In this first phase though, Kroll and I were shaping, The glass shop changed over time and what was Orlando's scene soon became entwined with Zephyr and Buzzy's deal just grew into a warehouse up the street. John Orlando and later Doug Marshall were glassing. Skip was always around and I think he was Orlandos' sander. And of course C.R. (Stecyk) was orbiting around a fair bit as well. Ho, Skip, Orlando and Stecyk and I had a long history. I just don't remember so many other details. That would be because of the beer and the smoking. There was a LOT of beer going down.


Wayne Miyata was our glosser / pinliner and it was really a fantastic thing to have worked with him. I told him how he once was going to throw me down the stairs at the SM Civic at a surf film because I was swearing over him and his date at some friends. He smiled and softly said: I would have too. But you apologised, right?" Correct he was and lucky I was!


We became fast friends and did a bit of socializing after hours in, of all places, Hollywood. Oh...the dingey bars! He was a good man, loved the absolute best things in life and wouldn't settle for less than first class, ever. This helped our work ethic in the factory. Having a true legend glossing our work was tough.


If the outlines were faulty he would be the first to know and it could affect his work. Having Wayne there made us all try harder. And he knew the most stories of anyone I have ever known. Just a one man encyclopedia of amazing first hand experiences. Imagine!


One day he'd had a board built that he was going to put into his own new shop in Hermosa. It was coal black with about a million little red pinlines all over it. Every pinline had an arrowhead at the top and feathers at the tail-all done with tape and a straight edged razor blade! While he was taping the last few we all watched him in silence.


His sticker was round and he was shooting two pins around the sticker. Ever laid tape for pins? It's fucking hard. 2 lines of tape for 1 pinline of resin.To do it evenly around a round sticker is nearly impossible. Down the board would come Waynes' hand peeling off and smoothing tape like butter.


Rip! Up would come what appeared to us to be a perfect line of tape and down he'd come again. Over and over until it was just insanely perfect. We were impressed. I think Glen Kennedy was in on this show and he just looked at me and rolled his eyes up like he'd seen Da Vinci at work.


Doug Marshall was ex-Gordie / Huntington and tight with Guy Okazaki. Doug was the finest glasser I have ever had the privilege to work with. A great sander and a very wise man as well. He once led a quiet revolution at the factory when he just got sick and tired of looking at that stupid sticker with that stupid name: "Blue Cheer." We all agreed that no boards would get made until Stone changed the name and the sticker. Stone caved in and we became "Ocean" surfboards. Much better!


But then Stone got a deal on a big bucket of this pigment colour called'Aqua Pool' and we had to produce several hundred boards that were coloured like opaque swimming pools! Yuk! There was always something! I worked with Dougie in Australia too and was so sad to see him die at just 45; a victim of Agent Orange and possibly, the glassers' lifestyle.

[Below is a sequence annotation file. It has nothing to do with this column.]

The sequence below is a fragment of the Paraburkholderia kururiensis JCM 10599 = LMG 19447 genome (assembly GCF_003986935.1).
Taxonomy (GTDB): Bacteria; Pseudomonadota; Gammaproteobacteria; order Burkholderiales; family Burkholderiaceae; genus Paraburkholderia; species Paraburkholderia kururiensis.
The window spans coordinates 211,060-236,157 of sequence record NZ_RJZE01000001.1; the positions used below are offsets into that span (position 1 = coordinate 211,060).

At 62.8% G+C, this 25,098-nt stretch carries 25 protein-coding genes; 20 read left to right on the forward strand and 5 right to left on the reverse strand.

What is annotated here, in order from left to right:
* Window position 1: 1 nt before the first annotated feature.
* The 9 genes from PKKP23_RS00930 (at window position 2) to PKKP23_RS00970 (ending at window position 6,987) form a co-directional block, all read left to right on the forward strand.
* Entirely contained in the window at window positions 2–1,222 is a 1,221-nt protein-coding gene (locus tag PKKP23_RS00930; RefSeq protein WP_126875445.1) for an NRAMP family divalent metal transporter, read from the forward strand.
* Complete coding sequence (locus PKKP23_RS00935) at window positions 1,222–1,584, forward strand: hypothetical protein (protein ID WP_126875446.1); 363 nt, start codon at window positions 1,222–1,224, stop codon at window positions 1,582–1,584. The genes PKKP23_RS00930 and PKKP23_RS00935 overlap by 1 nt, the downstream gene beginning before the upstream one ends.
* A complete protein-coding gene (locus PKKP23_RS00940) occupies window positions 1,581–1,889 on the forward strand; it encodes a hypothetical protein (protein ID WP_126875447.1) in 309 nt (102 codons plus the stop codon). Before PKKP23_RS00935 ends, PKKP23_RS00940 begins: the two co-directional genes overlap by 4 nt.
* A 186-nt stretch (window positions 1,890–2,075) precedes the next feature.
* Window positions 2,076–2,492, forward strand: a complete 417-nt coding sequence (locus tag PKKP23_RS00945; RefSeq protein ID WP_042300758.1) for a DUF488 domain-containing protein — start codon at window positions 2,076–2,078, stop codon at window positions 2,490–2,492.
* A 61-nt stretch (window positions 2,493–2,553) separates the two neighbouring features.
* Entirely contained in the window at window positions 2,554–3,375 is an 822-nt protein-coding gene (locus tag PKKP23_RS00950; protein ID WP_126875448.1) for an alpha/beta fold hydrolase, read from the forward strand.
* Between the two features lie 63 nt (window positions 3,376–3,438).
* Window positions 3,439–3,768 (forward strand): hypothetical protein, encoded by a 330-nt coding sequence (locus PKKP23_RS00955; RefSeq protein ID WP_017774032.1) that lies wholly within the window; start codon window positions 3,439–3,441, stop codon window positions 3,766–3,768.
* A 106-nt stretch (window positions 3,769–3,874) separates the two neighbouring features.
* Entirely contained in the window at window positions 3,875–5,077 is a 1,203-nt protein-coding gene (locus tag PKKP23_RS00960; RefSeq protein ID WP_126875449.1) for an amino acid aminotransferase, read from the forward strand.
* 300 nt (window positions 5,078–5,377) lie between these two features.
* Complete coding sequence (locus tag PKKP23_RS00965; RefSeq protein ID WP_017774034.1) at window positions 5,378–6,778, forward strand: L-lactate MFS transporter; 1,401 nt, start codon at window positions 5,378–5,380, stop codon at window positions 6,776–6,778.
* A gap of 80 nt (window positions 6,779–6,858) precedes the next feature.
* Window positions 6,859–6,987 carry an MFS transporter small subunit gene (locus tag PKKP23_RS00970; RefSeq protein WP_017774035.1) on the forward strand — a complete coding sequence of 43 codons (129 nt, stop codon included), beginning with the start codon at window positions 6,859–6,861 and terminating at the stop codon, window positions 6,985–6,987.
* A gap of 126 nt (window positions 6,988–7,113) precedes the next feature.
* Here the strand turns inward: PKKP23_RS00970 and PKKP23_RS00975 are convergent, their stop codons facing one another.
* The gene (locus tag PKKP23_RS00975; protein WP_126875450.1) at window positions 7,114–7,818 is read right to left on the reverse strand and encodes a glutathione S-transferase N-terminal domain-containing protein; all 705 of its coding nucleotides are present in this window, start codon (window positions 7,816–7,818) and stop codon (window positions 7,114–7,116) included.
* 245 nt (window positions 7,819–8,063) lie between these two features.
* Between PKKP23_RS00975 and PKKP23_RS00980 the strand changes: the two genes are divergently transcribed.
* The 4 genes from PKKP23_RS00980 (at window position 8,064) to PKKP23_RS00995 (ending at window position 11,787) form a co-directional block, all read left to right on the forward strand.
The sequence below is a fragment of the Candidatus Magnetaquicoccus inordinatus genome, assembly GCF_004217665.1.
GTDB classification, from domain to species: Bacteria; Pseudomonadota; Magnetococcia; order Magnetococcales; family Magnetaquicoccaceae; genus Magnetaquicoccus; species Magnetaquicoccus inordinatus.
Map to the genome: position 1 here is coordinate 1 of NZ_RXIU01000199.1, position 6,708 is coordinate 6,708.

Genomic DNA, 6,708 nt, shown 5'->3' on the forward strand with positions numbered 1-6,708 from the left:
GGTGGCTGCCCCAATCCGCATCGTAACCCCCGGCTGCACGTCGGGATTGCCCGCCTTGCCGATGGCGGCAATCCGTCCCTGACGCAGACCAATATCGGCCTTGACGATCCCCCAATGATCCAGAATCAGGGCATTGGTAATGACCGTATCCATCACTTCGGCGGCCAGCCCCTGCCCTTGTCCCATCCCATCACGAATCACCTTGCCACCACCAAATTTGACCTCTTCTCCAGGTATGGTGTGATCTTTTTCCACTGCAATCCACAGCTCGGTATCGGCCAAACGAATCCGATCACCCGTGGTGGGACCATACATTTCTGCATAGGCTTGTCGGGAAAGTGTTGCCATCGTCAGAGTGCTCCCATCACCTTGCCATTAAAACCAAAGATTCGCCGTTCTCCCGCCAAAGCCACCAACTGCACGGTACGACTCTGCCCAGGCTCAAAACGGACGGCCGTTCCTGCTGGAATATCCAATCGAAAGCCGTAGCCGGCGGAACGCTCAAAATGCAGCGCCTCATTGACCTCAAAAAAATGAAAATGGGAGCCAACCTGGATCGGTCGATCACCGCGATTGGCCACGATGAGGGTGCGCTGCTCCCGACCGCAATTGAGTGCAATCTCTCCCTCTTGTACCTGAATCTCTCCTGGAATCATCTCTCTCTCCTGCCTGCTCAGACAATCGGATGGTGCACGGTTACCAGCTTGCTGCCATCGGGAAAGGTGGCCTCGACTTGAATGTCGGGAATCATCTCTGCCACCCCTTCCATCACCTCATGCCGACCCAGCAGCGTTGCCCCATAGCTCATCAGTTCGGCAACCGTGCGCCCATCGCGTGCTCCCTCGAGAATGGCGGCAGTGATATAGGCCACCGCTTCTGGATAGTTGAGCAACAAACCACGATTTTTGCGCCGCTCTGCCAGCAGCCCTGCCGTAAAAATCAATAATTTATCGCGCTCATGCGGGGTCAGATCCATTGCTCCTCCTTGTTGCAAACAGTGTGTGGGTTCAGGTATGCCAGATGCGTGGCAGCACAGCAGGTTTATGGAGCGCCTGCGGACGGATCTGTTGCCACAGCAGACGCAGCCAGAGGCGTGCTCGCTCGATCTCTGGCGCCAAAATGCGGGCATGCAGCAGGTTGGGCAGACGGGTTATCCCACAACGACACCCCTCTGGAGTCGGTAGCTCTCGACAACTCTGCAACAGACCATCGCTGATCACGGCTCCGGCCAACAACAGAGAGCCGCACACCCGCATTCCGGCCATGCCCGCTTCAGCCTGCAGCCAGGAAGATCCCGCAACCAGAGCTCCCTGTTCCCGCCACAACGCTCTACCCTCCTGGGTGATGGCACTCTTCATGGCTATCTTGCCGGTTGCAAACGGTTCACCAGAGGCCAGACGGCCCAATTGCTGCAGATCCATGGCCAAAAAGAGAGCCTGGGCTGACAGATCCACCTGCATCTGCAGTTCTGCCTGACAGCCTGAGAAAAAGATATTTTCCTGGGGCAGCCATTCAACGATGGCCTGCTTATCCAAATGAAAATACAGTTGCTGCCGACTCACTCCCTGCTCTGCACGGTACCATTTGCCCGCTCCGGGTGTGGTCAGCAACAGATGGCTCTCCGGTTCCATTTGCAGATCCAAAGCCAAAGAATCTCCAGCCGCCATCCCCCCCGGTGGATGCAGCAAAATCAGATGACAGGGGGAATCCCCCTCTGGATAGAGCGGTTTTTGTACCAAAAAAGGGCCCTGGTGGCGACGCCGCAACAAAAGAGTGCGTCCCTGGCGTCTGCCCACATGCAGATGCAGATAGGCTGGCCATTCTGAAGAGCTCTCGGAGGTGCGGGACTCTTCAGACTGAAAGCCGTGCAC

Bob Petty came in on a later version of Blue Cheer. His shop 'Boy' was a guy named Pat Rawson. Ex Roberts too and later to become one of the greatest North Shore shapers ever. We remain good friends today. Jeff Ho blew in and out at various times but when Orlando had the glassing concession, Ho was very busy there. Ho and I went all the way back to '65'-'66' when he was bringing his first 'Innovations' into Roberts for glassing while I was apprenticed to Bob 'Roberts' Milner.


Ho was / is a true original. He was eccentric as Hell and I loved his ass. I've known him since the very beginning of my career and respect him greatly. He has an original mind. We had some very fun times together over the years. There was also a guy named Craig Moody .


This guy was Petty's first "Shop Boy" and hand sander. He worked hard for not much dough and was just one of the guys. Then one day he says to me: " My old Boy Scout leader has put me onto a job possibility and I think I might have a crack at it. It involves this new stuff called computer software and the bosses have given me a stack of computer magsto check out over the weekend. I start selling next week. I don't know anything about it but they say it sells itself."


2 years later and he's got an apartment in the heart of the most happening part of New York and another in L.A. and his career is just rocketing skyward. He must be a billionaire by now! We were all really glad to see a brother make it out of the surfing ghetto. Still other versions had Fred Stangle and Bob Erspalmer onboard in the glass shop and Rich Reed, (another really gifted shaper), shaping.


Man, this is just unfair...I'm sure I'm forgetting a few people here. Sorry boys. These were very crazy times with super great guys. Truly worthy of making a movie from-for real! And Jay Stone? He was just a really nice guy who wanted to make surfing his business and make a success of it. No secret agendas-nothing sinister.


He often stressed the shit out of all of us and we often stressed the shit out of him. It was kind of like a marriage without the sex. (Well, actually, that's marriage all over, isn't it? Hah!) We made Stone a lot of money and he paid us heaps in return. I have only good memories. And at the bottom of it all, I knew that he cared more about us and our well being than almost any other guy I ever worked for. Thanks for everything Buzzy!




Mike Perry